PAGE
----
It’s good to have a little talk with yourself before shelling out money for anything other than necessities.
- There’s no such thing as “spontaneous spending.” We each have at least a moment to consider what we’re doing.
- We are each in charge of protecting our own financial interests.
My husband had a nice laugh this morning when I told him that I sometimes find myself planning for an earthquake. We live in Missouri. It’s not as though it can’t happen or hasn’t happened before. It’s just not something everyone I know spends time thinking about.
I’m not trying to convince you to add an earthquake rider to your homeowners insurance policy (although it might be a good idea). I’m telling you because it’s only fair you know that I tend to plan for the worst. I’m not a pessimist precisely, but I do like to get my ducks in a row in case everything goes south.
It’s how I approach life, and it’s how I make personal finance decisions. My habit of overthinking things may be one of my least attractive characteristics, but it has come in handy more often than I can count.
It all begins with an internal dialogue, questions I ask myself before making a personal finance decision. Here are my top six questions:
1. Do I understand what I’m signing up for?
I cringe every time I think back on all the contracts I’ve signed without reading the fine print. Fees can eat us alive if we’re not careful, and buried in the fine print is where you’ll find the true cost of a loan.
But it’s not just loans. If you invest in your company’s 401k, an IRA, or any other kind of investment, you pay brokerage fees. Do you know how much you’re paying? I know that I didn’t even bother to check in our early days of investing. I figured one broker was pretty much like another. I was wrong. The higher the fees, the less money you get to keep.
Today, I’m that annoying person who makes sure I know what I’m signing up for before committing to anything. That includes reading a contract through and asking questions before I sign.
2. Why do I want this?
Motivation is a big deal when it comes to money. I have gotten in the habit of asking myself why I’m about to make a purchase. Do I want a bigger house because I’m trying to impress other people? Do I “need” new decor in the guest bedroom because I’m feeling sad and think it will raise my spirits? Honestly, of all the things I ask myself before spending money, this one question has probably stopped me in my tracks more often than any other.
3. Am I willing to wait until tomorrow?
“Waiting until tomorrow” to make an investment or purchase means I have 24 hours to consider whether what I’m doing is wise. Let’s say a local car dealership has 0% financing on the car of my dreams and I have to buy that car. If I’m unwilling to think things through for 24 hours, I instantly know I’m making a mistake.
4. What would I do with the money if I didn’t buy this?
I have a friend who loves $700 handbags. Other than a trip to the grocery store, I can no longer make a purchase over $100 without asking myself what I might do with the money instead. For example, if I was with the friend as she purchased a $700 purse, my mind would immediately attempt to calculate how much that $700 would be worth in 10 years. Let’s say she invested it instead? At an annual rate of 7%, the $700 would nearly double in 10 years, all thanks to compound interest. If she let it ride for another five years, her $700 investment would be worth more than $1,900.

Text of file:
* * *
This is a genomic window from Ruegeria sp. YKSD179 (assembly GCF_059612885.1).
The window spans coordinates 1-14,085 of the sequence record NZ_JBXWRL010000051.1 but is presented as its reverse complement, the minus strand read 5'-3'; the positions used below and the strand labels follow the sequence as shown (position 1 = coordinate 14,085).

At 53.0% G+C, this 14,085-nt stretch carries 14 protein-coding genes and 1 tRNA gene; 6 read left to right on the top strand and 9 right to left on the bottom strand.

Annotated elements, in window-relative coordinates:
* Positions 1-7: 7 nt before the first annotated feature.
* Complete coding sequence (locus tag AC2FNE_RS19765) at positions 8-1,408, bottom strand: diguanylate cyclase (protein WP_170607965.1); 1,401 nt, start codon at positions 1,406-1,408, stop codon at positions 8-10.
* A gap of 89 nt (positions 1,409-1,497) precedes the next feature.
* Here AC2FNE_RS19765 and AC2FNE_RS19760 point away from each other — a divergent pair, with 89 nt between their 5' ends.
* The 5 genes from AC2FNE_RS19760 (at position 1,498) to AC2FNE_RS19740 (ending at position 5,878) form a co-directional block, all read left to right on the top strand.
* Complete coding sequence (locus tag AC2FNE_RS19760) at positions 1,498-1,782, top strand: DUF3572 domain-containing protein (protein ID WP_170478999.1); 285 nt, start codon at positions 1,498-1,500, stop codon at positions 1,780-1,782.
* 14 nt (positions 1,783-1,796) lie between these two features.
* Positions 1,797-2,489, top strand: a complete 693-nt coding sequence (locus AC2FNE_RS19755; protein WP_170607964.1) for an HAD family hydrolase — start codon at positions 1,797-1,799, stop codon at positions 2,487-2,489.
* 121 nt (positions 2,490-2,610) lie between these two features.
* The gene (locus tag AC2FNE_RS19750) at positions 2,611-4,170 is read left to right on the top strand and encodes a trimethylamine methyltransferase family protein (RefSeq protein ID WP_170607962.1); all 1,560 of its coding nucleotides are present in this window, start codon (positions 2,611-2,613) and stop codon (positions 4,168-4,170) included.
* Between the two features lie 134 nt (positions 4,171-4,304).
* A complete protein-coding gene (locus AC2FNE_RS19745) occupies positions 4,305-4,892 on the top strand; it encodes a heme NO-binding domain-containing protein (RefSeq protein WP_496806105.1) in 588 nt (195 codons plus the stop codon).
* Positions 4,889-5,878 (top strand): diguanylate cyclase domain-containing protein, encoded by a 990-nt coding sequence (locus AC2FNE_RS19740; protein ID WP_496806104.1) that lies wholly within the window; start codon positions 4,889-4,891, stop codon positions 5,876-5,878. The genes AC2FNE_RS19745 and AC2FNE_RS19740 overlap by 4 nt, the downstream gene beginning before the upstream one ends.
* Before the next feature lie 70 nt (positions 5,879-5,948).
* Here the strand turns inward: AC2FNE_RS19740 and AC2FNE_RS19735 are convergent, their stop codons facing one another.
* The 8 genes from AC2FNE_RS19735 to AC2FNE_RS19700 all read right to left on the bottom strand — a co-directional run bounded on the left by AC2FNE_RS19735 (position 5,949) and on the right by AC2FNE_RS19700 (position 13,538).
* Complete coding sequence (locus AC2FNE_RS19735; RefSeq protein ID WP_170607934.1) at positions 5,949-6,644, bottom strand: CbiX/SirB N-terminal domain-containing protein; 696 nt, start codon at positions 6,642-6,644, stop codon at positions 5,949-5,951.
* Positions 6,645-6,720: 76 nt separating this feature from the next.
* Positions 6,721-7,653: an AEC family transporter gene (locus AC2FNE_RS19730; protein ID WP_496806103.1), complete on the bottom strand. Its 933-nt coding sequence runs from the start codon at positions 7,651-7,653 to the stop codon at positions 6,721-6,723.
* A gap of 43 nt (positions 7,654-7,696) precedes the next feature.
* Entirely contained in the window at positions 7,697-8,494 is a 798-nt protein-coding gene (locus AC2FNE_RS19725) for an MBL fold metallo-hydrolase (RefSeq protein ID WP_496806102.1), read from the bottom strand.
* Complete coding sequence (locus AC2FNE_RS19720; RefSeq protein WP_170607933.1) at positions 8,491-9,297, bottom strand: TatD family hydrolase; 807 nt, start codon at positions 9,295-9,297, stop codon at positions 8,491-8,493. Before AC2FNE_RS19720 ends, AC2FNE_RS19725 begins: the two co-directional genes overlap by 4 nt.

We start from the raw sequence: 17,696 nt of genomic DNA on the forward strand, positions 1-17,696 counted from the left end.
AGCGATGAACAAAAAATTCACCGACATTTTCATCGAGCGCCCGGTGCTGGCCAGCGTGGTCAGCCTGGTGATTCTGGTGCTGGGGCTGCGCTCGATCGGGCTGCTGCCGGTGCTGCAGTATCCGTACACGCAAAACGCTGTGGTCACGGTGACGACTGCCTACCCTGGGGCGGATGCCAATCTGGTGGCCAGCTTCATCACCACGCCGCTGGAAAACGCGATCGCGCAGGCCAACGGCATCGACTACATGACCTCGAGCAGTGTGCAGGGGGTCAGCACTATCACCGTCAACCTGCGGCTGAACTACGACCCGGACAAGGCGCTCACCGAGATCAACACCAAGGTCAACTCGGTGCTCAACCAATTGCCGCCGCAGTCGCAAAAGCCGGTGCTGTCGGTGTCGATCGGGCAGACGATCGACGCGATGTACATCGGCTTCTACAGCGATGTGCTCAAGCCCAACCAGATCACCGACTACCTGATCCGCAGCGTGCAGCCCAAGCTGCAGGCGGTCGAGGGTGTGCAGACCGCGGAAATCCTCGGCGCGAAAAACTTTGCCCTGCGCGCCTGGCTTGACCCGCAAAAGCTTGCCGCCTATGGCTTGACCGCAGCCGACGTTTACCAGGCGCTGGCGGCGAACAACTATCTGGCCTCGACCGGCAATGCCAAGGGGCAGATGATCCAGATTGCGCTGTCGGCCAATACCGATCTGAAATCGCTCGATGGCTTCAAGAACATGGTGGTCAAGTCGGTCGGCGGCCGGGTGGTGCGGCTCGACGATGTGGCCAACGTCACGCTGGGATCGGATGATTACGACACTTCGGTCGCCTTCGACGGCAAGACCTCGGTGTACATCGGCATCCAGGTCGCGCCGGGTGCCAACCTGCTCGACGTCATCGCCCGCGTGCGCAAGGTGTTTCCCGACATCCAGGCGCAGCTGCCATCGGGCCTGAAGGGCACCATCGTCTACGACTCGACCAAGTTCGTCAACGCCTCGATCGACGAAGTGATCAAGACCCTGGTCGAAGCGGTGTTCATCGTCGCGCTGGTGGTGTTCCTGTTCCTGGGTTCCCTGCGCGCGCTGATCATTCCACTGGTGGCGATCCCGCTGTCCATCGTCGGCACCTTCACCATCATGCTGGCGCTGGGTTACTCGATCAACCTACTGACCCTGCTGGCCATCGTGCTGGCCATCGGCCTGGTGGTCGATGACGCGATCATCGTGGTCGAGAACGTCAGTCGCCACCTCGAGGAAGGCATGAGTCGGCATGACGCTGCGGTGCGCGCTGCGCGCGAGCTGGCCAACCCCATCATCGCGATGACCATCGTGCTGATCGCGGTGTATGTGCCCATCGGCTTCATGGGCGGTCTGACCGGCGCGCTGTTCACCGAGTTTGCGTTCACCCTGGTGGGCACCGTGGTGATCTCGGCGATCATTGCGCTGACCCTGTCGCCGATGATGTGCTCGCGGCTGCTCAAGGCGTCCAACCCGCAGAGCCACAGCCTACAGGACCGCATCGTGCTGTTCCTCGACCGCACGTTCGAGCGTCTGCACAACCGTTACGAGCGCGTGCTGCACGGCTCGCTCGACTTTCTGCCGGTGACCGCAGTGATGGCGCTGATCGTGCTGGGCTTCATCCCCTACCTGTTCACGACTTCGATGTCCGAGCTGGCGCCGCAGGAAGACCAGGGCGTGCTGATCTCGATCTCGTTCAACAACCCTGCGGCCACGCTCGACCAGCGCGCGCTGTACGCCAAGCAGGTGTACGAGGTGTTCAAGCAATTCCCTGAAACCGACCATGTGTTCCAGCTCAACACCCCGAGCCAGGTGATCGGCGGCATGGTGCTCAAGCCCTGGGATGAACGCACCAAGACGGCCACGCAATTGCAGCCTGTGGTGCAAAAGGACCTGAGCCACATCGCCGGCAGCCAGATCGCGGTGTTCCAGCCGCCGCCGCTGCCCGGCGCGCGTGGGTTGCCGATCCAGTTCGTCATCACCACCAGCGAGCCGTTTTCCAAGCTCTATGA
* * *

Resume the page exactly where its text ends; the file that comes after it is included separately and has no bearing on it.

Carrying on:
My answer to “What would I do with the money if I didn’t buy this?” is not always related to investing. Sometimes, I think about something like taking a fun weekend trip with my husband or setting up an obstacle course in the backyard for the dogs.
The point is, before making a purchase, I’m in the habit of considering the other ways the money might better be put to use.
5. How many hours did I work to make this purchase?
Many years ago, I heard someone say they routinely calculate how much of their life they’re trading for anything they want to buy. I remember thinking it was obsessive at the time but darn if it hasn’t stuck with me. Today, I do it all the time.
No matter how much you earn, you can come up with a rough hourly wage. Let’s say you earn $60,000 per year. Divide that number by 2,080 (the average number of hours worked in a typical job per year). That means you earn $28.84 per hour. That means if you purchase $500 concert tickets, you’re trading over 17 hours of time worked for those tickets.
Let’s face it, sometimes it’s worth it and sometimes it’s not. For example, I would gladly trade 17 hours of time worked for a chance to see Bob Dylan, Billy Joel, or Bob Seger in concert. However, I would not trade 17 hours of my life for a new jacket or pair of shoes.
6. Am I trying to make someone else happy?
For as long as I can remember, I’ve shelled out money to make other people happy. Friends, family, the kid selling wrapping paper at my front door — I just want them to smile. Admittedly, I have not totally overcome this issue. You’d only need to walk as far as my garage to find two cases of Girl Scout cookies. My husband and I don’t care for Girl Scout cookies, but we care very much about the little girls in our lives selling them.
Truth be told, spending money to make other people happy is a work in progress. Perhaps that’s the point. When it comes to the way we handle money, it’s always a work in progress.
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